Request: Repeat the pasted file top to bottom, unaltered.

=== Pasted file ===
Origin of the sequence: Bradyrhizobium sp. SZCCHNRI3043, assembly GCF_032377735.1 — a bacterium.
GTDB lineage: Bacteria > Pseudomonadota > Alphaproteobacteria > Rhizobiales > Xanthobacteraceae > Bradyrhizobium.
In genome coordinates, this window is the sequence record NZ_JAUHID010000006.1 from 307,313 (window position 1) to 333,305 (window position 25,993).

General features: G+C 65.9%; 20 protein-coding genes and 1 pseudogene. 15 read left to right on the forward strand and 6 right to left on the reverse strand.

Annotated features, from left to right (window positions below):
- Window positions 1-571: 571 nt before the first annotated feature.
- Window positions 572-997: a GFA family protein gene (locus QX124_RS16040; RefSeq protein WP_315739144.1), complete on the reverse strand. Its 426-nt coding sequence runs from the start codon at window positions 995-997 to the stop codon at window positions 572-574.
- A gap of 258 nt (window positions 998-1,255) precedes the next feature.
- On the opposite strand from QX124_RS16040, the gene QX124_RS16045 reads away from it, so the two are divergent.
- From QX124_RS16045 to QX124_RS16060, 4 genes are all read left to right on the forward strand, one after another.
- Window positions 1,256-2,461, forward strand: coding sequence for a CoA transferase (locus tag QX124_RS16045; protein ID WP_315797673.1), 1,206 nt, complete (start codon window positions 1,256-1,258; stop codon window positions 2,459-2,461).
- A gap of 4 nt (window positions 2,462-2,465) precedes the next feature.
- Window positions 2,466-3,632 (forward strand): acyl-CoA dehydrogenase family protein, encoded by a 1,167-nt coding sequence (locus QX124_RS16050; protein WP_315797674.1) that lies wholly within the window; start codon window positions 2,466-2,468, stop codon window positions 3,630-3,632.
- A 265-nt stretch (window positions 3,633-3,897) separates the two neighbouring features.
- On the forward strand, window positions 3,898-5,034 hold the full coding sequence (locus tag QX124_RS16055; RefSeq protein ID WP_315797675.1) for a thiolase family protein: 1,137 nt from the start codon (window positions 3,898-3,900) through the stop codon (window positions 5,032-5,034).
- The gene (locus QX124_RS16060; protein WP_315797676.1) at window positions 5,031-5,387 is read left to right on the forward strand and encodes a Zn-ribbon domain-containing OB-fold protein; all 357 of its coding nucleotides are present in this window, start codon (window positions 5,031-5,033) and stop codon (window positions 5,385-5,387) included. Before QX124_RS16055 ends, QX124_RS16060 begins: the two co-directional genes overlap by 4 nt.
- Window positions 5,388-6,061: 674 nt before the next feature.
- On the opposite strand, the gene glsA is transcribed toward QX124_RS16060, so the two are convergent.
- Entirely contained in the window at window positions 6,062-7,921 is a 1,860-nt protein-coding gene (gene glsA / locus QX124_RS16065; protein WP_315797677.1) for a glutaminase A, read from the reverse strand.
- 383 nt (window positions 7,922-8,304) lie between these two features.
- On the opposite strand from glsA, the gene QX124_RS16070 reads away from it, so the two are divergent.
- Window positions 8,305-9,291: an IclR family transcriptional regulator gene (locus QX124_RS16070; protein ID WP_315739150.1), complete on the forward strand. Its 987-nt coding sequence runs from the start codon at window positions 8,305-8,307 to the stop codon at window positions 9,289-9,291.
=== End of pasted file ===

Origin of the sequence: Bradyrhizobium sp. SZCCHNRI3043, assembly GCF_032377735.1 — a bacterium.
GTDB lineage: Bacteria > Pseudomonadota > Alphaproteobacteria > Rhizobiales > Xanthobacteraceae > Bradyrhizobium.
In genome coordinates, this window is the sequence record NZ_JAUHID010000006.1 from 307,313 (window position 1) to 333,305 (window position 25,993).

General features: G+C 65.9%; 20 protein-coding genes and 1 pseudogene. 15 read left to right on the forward strand and 6 right to left on the reverse strand.

Annotated features, from left to right (window positions below):
- Window positions 1-571: 571 nt before the first annotated feature.
- Window positions 572-997: a GFA family protein gene (locus QX124_RS16040; RefSeq protein WP_315739144.1), complete on the reverse strand. Its 426-nt coding sequence runs from the start codon at window positions 995-997 to the stop codon at window positions 572-574.
- A gap of 258 nt (window positions 998-1,255) precedes the next feature.
- On the opposite strand from QX124_RS16040, the gene QX124_RS16045 reads away from it, so the two are divergent.
- From QX124_RS16045 to QX124_RS16060, 4 genes are all read left to right on the forward strand, one after another.
- Window positions 1,256-2,461, forward strand: coding sequence for a CoA transferase (locus tag QX124_RS16045; protein ID WP_315797673.1), 1,206 nt, complete (start codon window positions 1,256-1,258; stop codon window positions 2,459-2,461).
- A gap of 4 nt (window positions 2,462-2,465) precedes the next feature.
- Window positions 2,466-3,632 (forward strand): acyl-CoA dehydrogenase family protein, encoded by a 1,167-nt coding sequence (locus QX124_RS16050; protein WP_315797674.1) that lies wholly within the window; start codon window positions 2,466-2,468, stop codon window positions 3,630-3,632.
- A 265-nt stretch (window positions 3,633-3,897) separates the two neighbouring features.
- On the forward strand, window positions 3,898-5,034 hold the full coding sequence (locus tag QX124_RS16055; RefSeq protein ID WP_315797675.1) for a thiolase family protein: 1,137 nt from the start codon (window positions 3,898-3,900) through the stop codon (window positions 5,032-5,034).
- The gene (locus QX124_RS16060; protein WP_315797676.1) at window positions 5,031-5,387 is read left to right on the forward strand and encodes a Zn-ribbon domain-containing OB-fold protein; all 357 of its coding nucleotides are present in this window, start codon (window positions 5,031-5,033) and stop codon (window positions 5,385-5,387) included. Before QX124_RS16055 ends, QX124_RS16060 begins: the two co-directional genes overlap by 4 nt.
- Window positions 5,388-6,061: 674 nt before the next feature.
- On the opposite strand, the gene glsA is transcribed toward QX124_RS16060, so the two are convergent.
- Entirely contained in the window at window positions 6,062-7,921 is a 1,860-nt protein-coding gene (gene glsA / locus QX124_RS16065; protein WP_315797677.1) for a glutaminase A, read from the reverse strand.
- 383 nt (window positions 7,922-8,304) lie between these two features.
- On the opposite strand from glsA, the gene QX124_RS16070 reads away from it, so the two are divergent.
- Window positions 8,305-9,291: an IclR family transcriptional regulator gene (locus QX124_RS16070; protein ID WP_315739150.1), complete on the forward strand. Its 987-nt coding sequence runs from the start codon at window positions 8,305-8,307 to the stop codon at window positions 9,289-9,291.